Activity on the Sun may be declining after last year’s peak, but, as the
four Cluster spacecraft can testify, our nearest star can still pack a
hefty punch.

During last week’s solar storm, the Cluster quartet was temporarily
disabled by a peppering of high-energy protons. Two days later, once
normal service had been restored, the Earth’s magnetosphere — the
invisible magnetic bubble that surrounds and protects our planet — was
dramatically squeezed by the impact of a huge cloud of matter ejected
from the Sun. As a result, the spacecraft made an unexpected journey
into interplanetary space, where they were exposed to the full blast of
the supersonic solar wind.

The onset of the storm was recorded by another ESA spacecraft, the Solar
and Heliospheric Observer (SOHO), which continually monitors events on
our turbulent Sun. Images from SOHO show that a huge cloud of gas (known
as a Coronal Mass Ejection or CME) erupted from the Sun at around 17:00
GMT (18:00 CET) on 4 November. A shower of high-energy protons was also
emitted by the Sun during this event. Travelling at almost the speed of
light, the protons swept past SOHO at 18:37 GMT (19:37 CET), causing a
‘snowstorm’ on the spacecraft’s imaging instruments.

Minutes later, these damaging particles caused a computer glitch on the
third Cluster spacecraft (Samba), which meant that the satellite could
not be commanded in the normal way. During the complex recovery
procedure, all of the instruments on the spacecraft had to be switched
off and reset using well-rehearsed back-up procedures.

By 6 November, all four Cluster spacecraft were up and running again and
SOHO data showed that the number of incoming protons was decreasing, but
another dramatic series of events was about to unfold.

At about 02:00 GMT (03:00 CET), the huge cloud of electrified solar gas
that had exploded from the Sun on 4 November swept past our planet. The
collision between the CME and the Earth’s magnetic field was detected
by various instruments on the Cluster quartet.

Sudden jumps in the strength of the magnetic field and the number of
magnetic waves were recorded by the FGM and STAFF instruments.

At the same time, the number of energetic protons recorded by the RAPID
instrument also increased once more. Unlike the first burst of high-
energy protons, which were produced by the initial explosion on the
Sun, these particles were created at the CME while it was travelling
towards the Earth.

“This CME was magnetised in the opposite direction to the Earth’s
magnetic field, so it produced a big shock when it struck the
magnetosphere,” said Cluster project scientist, Philippe Escoubet.

“The Cluster instruments showed a rapid rise in the strength of the
magnetic field, as well as marked increases in the density and velocity
of the particles — evidence that the sudden squeezing of the
magnetosphere had left the spacecraft ‘adrift’ in the solar wind,” he

“In fact, the spacecraft data show that the boundary region — the
magnetopause — crossed Cluster twice,” he explained. “This means that
the magnetic field was squeezed, expanded, squeezed again, and then
expanded once more over a period of less than four hours.”

“The collision had a very strong energising effect on the magnetosphere,
which resulted in a marvellous display of auroras to low latitudes in
Scotland and North America,” he said.

“This is the first time that Cluster has crossed the boundary of the
magnetosphere since June,” commented Philippe Escoubet. “We had not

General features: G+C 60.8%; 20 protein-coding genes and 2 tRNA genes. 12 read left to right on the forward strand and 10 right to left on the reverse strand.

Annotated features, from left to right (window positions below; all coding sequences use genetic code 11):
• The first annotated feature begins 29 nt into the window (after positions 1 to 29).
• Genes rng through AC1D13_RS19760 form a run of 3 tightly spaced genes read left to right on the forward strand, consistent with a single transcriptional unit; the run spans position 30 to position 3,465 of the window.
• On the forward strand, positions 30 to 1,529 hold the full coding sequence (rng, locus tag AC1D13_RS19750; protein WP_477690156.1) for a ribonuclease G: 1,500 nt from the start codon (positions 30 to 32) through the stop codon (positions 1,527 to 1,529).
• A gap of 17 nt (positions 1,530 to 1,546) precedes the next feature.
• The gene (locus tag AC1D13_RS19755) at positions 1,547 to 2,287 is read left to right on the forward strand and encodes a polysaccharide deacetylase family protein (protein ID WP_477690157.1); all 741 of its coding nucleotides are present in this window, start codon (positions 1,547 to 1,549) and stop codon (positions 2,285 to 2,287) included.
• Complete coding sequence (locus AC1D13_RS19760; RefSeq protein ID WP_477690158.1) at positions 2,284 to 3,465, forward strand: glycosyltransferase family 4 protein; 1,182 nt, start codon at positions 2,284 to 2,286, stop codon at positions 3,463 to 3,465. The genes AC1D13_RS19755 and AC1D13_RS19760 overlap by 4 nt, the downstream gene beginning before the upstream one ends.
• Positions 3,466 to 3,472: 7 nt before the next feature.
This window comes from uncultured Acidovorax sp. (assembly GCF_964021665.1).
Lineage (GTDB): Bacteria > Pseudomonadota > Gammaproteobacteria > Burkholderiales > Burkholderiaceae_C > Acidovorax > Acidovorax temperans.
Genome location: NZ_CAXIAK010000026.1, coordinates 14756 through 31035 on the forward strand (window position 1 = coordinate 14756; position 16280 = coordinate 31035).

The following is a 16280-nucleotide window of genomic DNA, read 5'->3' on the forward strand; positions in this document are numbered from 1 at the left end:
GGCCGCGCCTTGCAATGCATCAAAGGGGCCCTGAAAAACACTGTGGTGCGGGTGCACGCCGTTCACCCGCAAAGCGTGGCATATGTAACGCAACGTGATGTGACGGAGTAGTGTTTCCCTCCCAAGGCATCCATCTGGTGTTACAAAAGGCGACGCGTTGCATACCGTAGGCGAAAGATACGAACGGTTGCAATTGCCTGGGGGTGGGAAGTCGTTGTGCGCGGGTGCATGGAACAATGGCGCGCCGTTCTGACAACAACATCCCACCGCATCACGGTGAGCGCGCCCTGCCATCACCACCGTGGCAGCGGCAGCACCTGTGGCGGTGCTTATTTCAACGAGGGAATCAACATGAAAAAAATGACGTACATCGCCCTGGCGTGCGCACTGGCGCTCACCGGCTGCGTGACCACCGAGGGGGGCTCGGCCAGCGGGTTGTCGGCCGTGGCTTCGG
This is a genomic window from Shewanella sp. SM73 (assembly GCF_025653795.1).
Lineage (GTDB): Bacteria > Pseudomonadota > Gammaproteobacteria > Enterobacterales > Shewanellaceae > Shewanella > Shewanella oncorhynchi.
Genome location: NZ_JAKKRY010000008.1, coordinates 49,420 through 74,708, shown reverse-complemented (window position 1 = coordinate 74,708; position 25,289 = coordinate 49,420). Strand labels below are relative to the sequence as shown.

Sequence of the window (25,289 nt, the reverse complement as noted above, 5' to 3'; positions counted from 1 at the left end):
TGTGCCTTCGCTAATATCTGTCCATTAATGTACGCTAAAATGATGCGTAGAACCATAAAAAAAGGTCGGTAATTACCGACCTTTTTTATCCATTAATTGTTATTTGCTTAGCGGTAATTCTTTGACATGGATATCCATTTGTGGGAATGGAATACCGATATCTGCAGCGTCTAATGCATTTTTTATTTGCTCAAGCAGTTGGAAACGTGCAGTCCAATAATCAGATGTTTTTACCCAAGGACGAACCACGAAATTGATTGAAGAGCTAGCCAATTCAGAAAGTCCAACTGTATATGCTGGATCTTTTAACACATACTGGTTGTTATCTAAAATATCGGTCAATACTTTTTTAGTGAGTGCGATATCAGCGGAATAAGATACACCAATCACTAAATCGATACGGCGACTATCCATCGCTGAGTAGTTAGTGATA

expected the spacecraft to enter the solar wind for several weeks.”

“This event is very interesting for us because a similar solar storm
took place almost exactly one year ago, on 11 November 2000,” he said.
“On that occasion, too, a CME squashed the Earth’s magnetic bubble and
caused Cluster to be exposed to the charged particles in the solar wind.”

For further information please contact:

Dr. Philippe Escoubet Cluster project scientist

ESTEC, The Netherlands

Tel: +31 71 565 3454



* The Sun-Earth Connection
* The solar storm on 4 November captured by SOHO/LASCO
* More about Cluster


[Image 1:]
SOHO images showing the solar storm.

(Left) A Coronal Mass Ejection erupted from the Sun at 17:00 GMT (18:00
CET) on 4 November.
(Centre) Travelling at almost the speed of light, high energy protons
arrived at SOHO at 18:37 GMT (19:37 CET), causing a ‘snowstorm’
on the spacecraft’s imaging instruments.
(Right) By 6 November the number of incoming protons had significantly

This sequence of images was extracted from a time-lapse movie
[ (378KB)]
of observations from the SOHO/LASCO instrument.

[Image 2:]
Aurora in Scotland near Edinburg on 6 November 2001. Photo courtesy
Alexandre Vieira-Linhares, Scotland, United Kingdom.

[Image 3:]
Cluster data showing the effects of the Coronal Mass Ejection on 6
November. The data show that the magnetosphere was actually compressed
and then expanded on two occasions. Cluster first entered the solar
wind at around 02:00 GMT. The spacecraft then crossed back into the
magnetosphere before a second compression between 04:00 and 05:10 GMT
left them once again in the solar wind.

(Top) FGM data show how the magnetic field suddenly increased above 100 nT
at about 02:00 GMT and remained high for many hours.
(Centre) Data from the RAPID instrument show two sudden increases in high
energy protons (above 10 MeV) after the arrival of the CME.
(Bottom) STAFF data show large magnetic waves associated with the solar
wind when the spacecraft passed outside the magnetosphere.

(Data courtesy of A. Balogh, IC, London, P. Daly, MPAe, Germany, and N.
Cornilleau, CETP, France).

[Image 4:]
The location of the spacecraft after the magnetosphere was squeezed by
the Coronal Mass Ejection (CME). This resulted in the flotilla orbiting
outside the Earth’s magnetic shield.